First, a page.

"It was five in the afternoon – precisely five in the afternoon". Thus begins the saddest and most beautiful poem in the Spanish language, "Lament for Ignacio Sánchez Mejías".
Five o'clock, for Spaniards, used to mean only one thing: it was the hour at which bullfights began. The verse is an elegy to a popular matador, gored to death in 1934. The author, Federico García Lorca, was his friend.
Like all aficionados, Lorca was keenly interested in death, and the morbidity of his verse was perhaps its most Spanish attribute. In one of his poems, he eerily foretold his own demise:
"Then I realised I had been murdered. They looked for me in cafes, in cemeteries, in churches, but they didn't find me. They never found me? No. They never found me."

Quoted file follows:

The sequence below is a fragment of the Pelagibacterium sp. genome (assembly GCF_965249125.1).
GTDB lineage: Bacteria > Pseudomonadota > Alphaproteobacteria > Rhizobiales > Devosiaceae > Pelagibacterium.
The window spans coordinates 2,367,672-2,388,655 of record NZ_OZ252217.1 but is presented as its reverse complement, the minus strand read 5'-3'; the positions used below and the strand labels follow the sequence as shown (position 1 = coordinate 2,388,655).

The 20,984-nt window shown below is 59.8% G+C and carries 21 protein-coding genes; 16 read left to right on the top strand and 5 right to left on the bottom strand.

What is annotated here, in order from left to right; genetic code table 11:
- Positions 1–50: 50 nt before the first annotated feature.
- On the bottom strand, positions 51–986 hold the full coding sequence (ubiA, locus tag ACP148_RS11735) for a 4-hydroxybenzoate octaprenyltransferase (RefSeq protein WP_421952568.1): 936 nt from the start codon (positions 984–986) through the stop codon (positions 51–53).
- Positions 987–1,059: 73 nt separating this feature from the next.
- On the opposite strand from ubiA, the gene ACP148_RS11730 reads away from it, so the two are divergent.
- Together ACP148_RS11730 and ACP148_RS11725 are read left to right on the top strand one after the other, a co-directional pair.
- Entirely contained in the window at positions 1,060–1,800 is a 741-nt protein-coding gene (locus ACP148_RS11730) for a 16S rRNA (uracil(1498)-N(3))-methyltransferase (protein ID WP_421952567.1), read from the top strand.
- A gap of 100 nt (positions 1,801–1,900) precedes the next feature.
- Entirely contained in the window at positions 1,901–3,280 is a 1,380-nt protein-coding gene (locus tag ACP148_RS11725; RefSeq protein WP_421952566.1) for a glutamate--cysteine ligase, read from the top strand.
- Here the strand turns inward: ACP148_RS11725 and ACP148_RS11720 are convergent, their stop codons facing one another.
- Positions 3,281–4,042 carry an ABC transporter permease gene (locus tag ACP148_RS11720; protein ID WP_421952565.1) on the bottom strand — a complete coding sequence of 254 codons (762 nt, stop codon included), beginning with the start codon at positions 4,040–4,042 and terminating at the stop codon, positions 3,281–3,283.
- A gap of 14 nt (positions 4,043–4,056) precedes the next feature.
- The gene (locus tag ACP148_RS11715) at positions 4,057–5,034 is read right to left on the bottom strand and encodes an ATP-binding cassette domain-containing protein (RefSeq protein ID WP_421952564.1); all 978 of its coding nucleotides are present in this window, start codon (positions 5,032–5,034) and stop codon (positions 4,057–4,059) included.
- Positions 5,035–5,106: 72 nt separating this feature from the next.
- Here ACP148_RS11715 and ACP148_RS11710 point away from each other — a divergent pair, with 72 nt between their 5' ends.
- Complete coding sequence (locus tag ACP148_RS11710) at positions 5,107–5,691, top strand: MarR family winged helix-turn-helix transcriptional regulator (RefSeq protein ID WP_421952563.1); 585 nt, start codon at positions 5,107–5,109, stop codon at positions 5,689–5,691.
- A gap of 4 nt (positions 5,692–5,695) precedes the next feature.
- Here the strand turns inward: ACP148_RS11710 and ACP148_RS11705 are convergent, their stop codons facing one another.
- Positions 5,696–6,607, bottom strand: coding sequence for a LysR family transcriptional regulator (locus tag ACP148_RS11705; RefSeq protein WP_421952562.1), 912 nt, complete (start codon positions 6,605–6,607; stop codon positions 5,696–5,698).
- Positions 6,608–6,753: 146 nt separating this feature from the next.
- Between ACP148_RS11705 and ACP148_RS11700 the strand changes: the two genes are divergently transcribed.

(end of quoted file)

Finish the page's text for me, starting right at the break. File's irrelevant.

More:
Shortly after the outbreak of the Spanish Civil War, when he was exactly my age , Lorca was shot by Nationalist sympathisers in Granada, and his body thrown into a mass grave. The reasons for his assassination have never been fully explained. It may have been his Leftist sympathies, or his homosexuality, or it may simply have been a grudge. Until recently, no one much wanted to raise the subject.
Now, though, Lorca's body is to be unearthed, and the story of its exhumation is the story of Spain's recent past. For a long time, the first rule of Spanish society was "Don't mention the war".
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